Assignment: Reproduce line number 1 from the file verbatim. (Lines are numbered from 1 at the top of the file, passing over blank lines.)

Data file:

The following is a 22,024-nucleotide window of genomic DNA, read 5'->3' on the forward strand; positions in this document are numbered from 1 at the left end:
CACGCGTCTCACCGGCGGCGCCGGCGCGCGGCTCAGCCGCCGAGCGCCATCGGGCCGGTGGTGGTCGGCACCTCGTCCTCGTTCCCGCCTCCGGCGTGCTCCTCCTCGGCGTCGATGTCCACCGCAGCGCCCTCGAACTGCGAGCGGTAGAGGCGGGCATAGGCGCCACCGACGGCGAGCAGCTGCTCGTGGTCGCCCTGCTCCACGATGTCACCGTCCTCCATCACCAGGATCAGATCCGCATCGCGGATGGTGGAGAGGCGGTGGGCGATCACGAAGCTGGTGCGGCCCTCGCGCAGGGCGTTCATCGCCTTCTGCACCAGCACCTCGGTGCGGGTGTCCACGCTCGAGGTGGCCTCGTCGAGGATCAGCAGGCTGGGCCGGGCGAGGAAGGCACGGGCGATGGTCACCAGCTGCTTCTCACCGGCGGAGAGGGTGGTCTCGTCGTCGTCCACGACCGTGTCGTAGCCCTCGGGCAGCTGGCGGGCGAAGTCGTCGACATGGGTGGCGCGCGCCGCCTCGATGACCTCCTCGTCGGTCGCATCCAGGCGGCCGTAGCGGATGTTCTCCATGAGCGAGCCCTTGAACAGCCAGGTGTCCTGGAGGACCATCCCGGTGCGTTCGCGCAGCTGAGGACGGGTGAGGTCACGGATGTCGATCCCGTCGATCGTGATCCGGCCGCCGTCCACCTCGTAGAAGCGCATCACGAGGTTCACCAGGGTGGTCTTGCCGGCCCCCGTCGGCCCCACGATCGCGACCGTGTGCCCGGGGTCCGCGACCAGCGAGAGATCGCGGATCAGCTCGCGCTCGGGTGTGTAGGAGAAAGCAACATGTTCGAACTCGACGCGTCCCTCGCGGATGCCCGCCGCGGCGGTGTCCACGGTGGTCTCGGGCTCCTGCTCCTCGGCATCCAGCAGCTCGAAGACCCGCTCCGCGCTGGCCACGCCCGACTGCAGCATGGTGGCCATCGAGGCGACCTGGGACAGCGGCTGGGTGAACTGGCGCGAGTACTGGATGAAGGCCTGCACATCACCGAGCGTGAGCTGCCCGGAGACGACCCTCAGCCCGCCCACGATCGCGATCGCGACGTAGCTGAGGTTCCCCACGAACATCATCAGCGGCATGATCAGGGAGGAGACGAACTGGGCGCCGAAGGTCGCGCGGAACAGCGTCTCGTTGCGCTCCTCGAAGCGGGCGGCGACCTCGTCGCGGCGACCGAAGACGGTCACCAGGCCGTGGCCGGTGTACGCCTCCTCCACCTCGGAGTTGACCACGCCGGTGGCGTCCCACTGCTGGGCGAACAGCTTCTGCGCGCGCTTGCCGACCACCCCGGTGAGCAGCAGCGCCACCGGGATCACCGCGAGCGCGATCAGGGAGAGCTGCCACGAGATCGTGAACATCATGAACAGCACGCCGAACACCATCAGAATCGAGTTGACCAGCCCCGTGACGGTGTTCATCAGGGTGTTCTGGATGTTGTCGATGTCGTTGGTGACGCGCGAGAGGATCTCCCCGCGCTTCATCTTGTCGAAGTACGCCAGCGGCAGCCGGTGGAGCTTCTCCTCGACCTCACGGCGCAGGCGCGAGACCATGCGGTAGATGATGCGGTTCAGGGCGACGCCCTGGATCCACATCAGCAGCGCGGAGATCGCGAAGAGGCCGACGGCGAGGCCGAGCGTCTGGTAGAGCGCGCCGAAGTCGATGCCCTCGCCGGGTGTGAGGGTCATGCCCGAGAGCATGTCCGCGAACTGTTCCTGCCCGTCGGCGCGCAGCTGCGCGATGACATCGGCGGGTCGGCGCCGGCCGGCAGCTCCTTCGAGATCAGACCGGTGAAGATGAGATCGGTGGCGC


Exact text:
The following is a 22,024-nucleotide window of genomic DNA, read 5'->3' on the forward strand; positions in this document are numbered from 1 at the left end: